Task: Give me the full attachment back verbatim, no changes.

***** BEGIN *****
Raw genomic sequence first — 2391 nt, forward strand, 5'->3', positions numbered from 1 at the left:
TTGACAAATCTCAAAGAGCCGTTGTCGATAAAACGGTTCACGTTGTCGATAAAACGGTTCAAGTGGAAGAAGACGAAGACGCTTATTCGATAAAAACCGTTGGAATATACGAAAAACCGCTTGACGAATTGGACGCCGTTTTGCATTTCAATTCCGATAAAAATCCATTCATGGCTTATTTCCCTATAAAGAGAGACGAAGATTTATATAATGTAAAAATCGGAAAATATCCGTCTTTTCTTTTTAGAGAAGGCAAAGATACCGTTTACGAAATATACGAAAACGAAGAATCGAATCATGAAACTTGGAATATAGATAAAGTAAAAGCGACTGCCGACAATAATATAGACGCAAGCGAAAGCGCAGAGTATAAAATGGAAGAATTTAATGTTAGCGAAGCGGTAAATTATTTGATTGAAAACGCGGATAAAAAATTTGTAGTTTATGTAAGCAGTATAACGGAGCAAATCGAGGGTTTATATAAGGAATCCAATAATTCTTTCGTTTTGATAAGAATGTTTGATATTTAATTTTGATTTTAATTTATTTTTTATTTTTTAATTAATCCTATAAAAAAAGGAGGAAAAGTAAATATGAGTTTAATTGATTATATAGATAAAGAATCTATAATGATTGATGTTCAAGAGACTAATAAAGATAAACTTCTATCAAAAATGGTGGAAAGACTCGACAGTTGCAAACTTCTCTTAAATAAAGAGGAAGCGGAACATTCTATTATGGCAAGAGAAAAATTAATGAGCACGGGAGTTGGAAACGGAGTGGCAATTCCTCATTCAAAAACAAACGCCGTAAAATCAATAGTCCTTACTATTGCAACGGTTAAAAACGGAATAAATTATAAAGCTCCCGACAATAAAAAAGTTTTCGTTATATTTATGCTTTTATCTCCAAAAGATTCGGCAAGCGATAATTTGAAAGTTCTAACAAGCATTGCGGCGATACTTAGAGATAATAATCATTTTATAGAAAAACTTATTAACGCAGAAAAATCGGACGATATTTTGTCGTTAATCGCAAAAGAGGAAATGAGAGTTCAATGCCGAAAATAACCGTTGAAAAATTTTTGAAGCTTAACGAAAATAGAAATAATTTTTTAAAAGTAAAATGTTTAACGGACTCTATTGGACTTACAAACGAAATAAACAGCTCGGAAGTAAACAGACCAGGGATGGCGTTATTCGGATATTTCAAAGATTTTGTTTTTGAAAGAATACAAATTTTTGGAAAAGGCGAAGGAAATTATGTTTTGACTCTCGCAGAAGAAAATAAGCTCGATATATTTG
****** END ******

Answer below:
Raw genomic sequence first — 2391 nt, forward strand, 5'->3', positions numbered from 1 at the left:
TTGACAAATCTCAAAGAGCCGTTGTCGATAAAACGGTTCACGTTGTCGATAAAACGGTTCAAGTGGAAGAAGACGAAGACGCTTATTCGATAAAAACCGTTGGAATATACGAAAAACCGCTTGACGAATTGGACGCCGTTTTGCATTTCAATTCCGATAAAAATCCATTCATGGCTTATTTCCCTATAAAGAGAGACGAAGATTTATATAATGTAAAAATCGGAAAATATCCGTCTTTTCTTTTTAGAGAAGGCAAAGATACCGTTTACGAAATATACGAAAACGAAGAATCGAATCATGAAACTTGGAATATAGATAAAGTAAAAGCGACTGCCGACAATAATATAGACGCAAGCGAAAGCGCAGAGTATAAAATGGAAGAATTTAATGTTAGCGAAGCGGTAAATTATTTGATTGAAAACGCGGATAAAAAATTTGTAGTTTATGTAAGCAGTATAACGGAGCAAATCGAGGGTTTATATAAGGAATCCAATAATTCTTTCGTTTTGATAAGAATGTTTGATATTTAATTTTGATTTTAATTTATTTTTTATTTTTTAATTAATCCTATAAAAAAAGGAGGAAAAGTAAATATGAGTTTAATTGATTATATAGATAAAGAATCTATAATGATTGATGTTCAAGAGACTAATAAAGATAAACTTCTATCAAAAATGGTGGAAAGACTCGACAGTTGCAAACTTCTCTTAAATAAAGAGGAAGCGGAACATTCTATTATGGCAAGAGAAAAATTAATGAGCACGGGAGTTGGAAACGGAGTGGCAATTCCTCATTCAAAAACAAACGCCGTAAAATCAATAGTCCTTACTATTGCAACGGTTAAAAACGGAATAAATTATAAAGCTCCCGACAATAAAAAAGTTTTCGTTATATTTATGCTTTTATCTCCAAAAGATTCGGCAAGCGATAATTTGAAAGTTCTAACAAGCATTGCGGCGATACTTAGAGATAATAATCATTTTATAGAAAAACTTATTAACGCAGAAAAATCGGACGATATTTTGTCGTTAATCGCAAAAGAGGAAATGAGAGTTCAATGCCGAAAATAACCGTTGAAAAATTTTTGAAGCTTAACGAAAATAGAAATAATTTTTTAAAAGTAAAATGTTTAACGGACTCTATTGGACTTACAAACGAAATAAACAGCTCGGAAGTAAACAGACCAGGGATGGCGTTATTCGGATATTTCAAAGATTTTGTTTTTGAAAGAATACAAATTTTTGGAAAAGGCGAAGGAAATTATGTTTTGACTCTCGCAGAAGAAAATAAGCTCGATATATTTG